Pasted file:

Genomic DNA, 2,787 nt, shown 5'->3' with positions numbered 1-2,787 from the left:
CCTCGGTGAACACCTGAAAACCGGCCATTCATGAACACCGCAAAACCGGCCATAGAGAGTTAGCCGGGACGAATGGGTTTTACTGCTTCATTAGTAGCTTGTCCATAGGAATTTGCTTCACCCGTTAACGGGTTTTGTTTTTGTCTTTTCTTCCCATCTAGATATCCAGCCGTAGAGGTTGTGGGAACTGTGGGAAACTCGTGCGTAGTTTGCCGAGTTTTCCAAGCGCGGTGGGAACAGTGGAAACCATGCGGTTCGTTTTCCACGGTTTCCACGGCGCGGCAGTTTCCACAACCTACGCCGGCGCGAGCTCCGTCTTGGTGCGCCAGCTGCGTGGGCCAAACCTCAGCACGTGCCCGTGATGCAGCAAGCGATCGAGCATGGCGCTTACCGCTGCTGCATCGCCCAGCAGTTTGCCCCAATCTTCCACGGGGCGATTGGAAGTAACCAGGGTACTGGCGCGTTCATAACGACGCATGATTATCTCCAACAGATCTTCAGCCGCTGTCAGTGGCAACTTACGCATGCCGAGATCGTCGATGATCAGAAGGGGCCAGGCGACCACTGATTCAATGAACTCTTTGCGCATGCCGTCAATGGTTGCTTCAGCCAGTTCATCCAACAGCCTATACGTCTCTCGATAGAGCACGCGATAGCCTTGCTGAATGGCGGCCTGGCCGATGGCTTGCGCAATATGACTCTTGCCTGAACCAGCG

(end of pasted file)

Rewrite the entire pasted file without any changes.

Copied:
Genomic DNA, 2,787 nt, shown 5'->3' with positions numbered 1-2,787 from the left:
CCTCGGTGAACACCTGAAAACCGGCCATTCATGAACACCGCAAAACCGGCCATAGAGAGTTAGCCGGGACGAATGGGTTTTACTGCTTCATTAGTAGCTTGTCCATAGGAATTTGCTTCACCCGTTAACGGGTTTTGTTTTTGTCTTTTCTTCCCATCTAGATATCCAGCCGTAGAGGTTGTGGGAACTGTGGGAAACTCGTGCGTAGTTTGCCGAGTTTTCCAAGCGCGGTGGGAACAGTGGAAACCATGCGGTTCGTTTTCCACGGTTTCCACGGCGCGGCAGTTTCCACAACCTACGCCGGCGCGAGCTCCGTCTTGGTGCGCCAGCTGCGTGGGCCAAACCTCAGCACGTGCCCGTGATGCAGCAAGCGATCGAGCATGGCGCTTACCGCTGCTGCATCGCCCAGCAGTTTGCCCCAATCTTCCACGGGGCGATTGGAAGTAACCAGGGTACTGGCGCGTTCATAACGACGCATGATTATCTCCAACAGATCTTCAGCCGCTGTCAGTGGCAACTTACGCATGCCGAGATCGTCGATGATCAGAAGGGGCCAGGCGACCACTGATTCAATGAACTCTTTGCGCATGCCGTCAATGGTTGCTTCAGCCAGTTCATCCAACAGCCTATACGTCTCTCGATAGAGCACGCGATAGCCTTGCTGAATGGCGGCCTGGCCGATGGCTTGCGCAATATGACTCTTGCCTGAACCAGCG